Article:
The adaptive regulation of thiamine pyrophosphokinase-1 facilitates malignant growth during supplemental thiamine conditions
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Hunter C. Jonus1, Bradley S. Hanberry2, Shivani Khatu1, Jaeah Kim1, Hendrik Luesch3, Long H. Dang4, Michael G. Bartlett1 and Jason A. Zastre1
1Department of Pharmaceutical and Biomedical Sciences, College of Pharmacy, University of Georgia, Athens, GA, United States of America
2Department of Pediatrics, Emory University, Atlanta, GA, United States of America
3Department of Medicinal Chemistry, College of Pharmacy, University of Florida, Gainesville, FL, United States of America
4Division of Hematology/Oncology, Department of Internal Medicine, University of Florida Shands Cancer Center, University of Florida, Gainesville, FL, United States of America
Jason A. Zastre, email: firstname.lastname@example.org
Keywords: thiamine; cancer; hypoxia-inducible factor-1α; reactive oxygen species; thiamine pyrophosphokinase-1
Received: August 22, 2018 Accepted: October 06, 2018 Published: October 23, 2018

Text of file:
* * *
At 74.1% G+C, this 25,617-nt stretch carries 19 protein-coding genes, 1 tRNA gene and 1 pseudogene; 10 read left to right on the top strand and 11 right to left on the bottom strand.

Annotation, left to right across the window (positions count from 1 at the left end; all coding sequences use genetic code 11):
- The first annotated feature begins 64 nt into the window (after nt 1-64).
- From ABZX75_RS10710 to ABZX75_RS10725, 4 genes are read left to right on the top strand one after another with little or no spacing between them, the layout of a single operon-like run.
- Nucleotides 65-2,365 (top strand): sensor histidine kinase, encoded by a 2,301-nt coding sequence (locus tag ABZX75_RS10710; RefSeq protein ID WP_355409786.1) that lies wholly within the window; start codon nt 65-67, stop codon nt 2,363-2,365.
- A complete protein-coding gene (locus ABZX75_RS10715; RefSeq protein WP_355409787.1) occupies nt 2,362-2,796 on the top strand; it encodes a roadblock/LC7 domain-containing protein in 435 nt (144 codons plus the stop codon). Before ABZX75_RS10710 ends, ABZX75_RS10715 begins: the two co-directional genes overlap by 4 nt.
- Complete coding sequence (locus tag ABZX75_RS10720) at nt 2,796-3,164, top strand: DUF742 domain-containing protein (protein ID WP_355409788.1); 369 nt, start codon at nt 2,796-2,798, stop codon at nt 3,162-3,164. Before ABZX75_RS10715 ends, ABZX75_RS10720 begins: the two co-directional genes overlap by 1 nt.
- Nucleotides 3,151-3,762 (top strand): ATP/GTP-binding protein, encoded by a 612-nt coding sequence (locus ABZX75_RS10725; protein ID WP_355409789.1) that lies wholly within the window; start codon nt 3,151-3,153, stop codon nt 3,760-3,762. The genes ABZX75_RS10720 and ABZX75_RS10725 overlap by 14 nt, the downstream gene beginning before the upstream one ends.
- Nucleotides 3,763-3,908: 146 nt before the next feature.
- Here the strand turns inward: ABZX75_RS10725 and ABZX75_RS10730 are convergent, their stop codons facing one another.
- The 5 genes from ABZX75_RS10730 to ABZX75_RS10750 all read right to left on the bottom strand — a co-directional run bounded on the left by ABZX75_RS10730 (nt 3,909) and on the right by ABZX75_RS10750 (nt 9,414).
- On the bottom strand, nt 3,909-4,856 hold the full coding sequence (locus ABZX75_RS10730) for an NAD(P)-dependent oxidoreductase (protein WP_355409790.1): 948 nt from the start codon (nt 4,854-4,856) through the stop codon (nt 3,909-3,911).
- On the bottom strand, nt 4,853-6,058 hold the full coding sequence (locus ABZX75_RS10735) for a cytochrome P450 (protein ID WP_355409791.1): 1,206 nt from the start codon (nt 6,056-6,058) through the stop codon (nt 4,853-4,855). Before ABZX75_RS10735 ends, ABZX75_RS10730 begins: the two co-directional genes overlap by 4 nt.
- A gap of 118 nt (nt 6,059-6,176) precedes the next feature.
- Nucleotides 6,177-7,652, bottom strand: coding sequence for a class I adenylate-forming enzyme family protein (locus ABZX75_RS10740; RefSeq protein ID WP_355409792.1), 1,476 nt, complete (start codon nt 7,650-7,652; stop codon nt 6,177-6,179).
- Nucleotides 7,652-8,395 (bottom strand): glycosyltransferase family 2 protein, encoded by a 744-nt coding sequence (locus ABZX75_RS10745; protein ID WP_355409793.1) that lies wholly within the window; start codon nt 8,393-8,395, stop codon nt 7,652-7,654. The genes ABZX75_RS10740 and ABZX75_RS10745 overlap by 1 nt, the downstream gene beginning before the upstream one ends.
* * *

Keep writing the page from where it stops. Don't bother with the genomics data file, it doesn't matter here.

Supplemental levels of vitamin B1 (thiamine) have been implicated in tumor progression. Tumor cells adaptively up-regulate thiamine transport during hypoxic stress. Upon uptake, thiamine pyrophosphokinase-1 (TPK1) facilitates the rapid phosphorylation of thiamine into thiamine pyrophosphate (TPP). However, the regulation of TPK1 during hypoxic stress is undefined. Understanding how thiamine homeostasis changes during hypoxia will provide critical insight into the malignant advantage supplemental thiamine may provide cancer cells. Using Western blot analysis and RT-PCR, we have demonstrated the post-transcriptional up-regulation of TPK1 in cancer cells following hypoxic exposure. TPK1 expression was also adaptively up-regulated following alterations of redox status by chemotherapeutic and antioxidant treatments. Although TPK1 was functionally up-regulated by hypoxia, HPLC analysis revealed a reduction in intracellular TPP levels. This loss was reversed by treatment with cell-permeable antioxidants and corresponded with reduced ROS production and enhanced cellular proliferation during supplemental thiamine conditions. siRNA-mediated knockdown of TPK1 directly enhanced basal ROS levels and reduced tumor cell proliferation. These findings suggest that the adaptive regulation of TPK1 may be an essential component in the cellular response to oxidative stress, and that during supplemental thiamine conditions its expression may be exploited by tumor cells for a redox advantage contributing to tumor progression.
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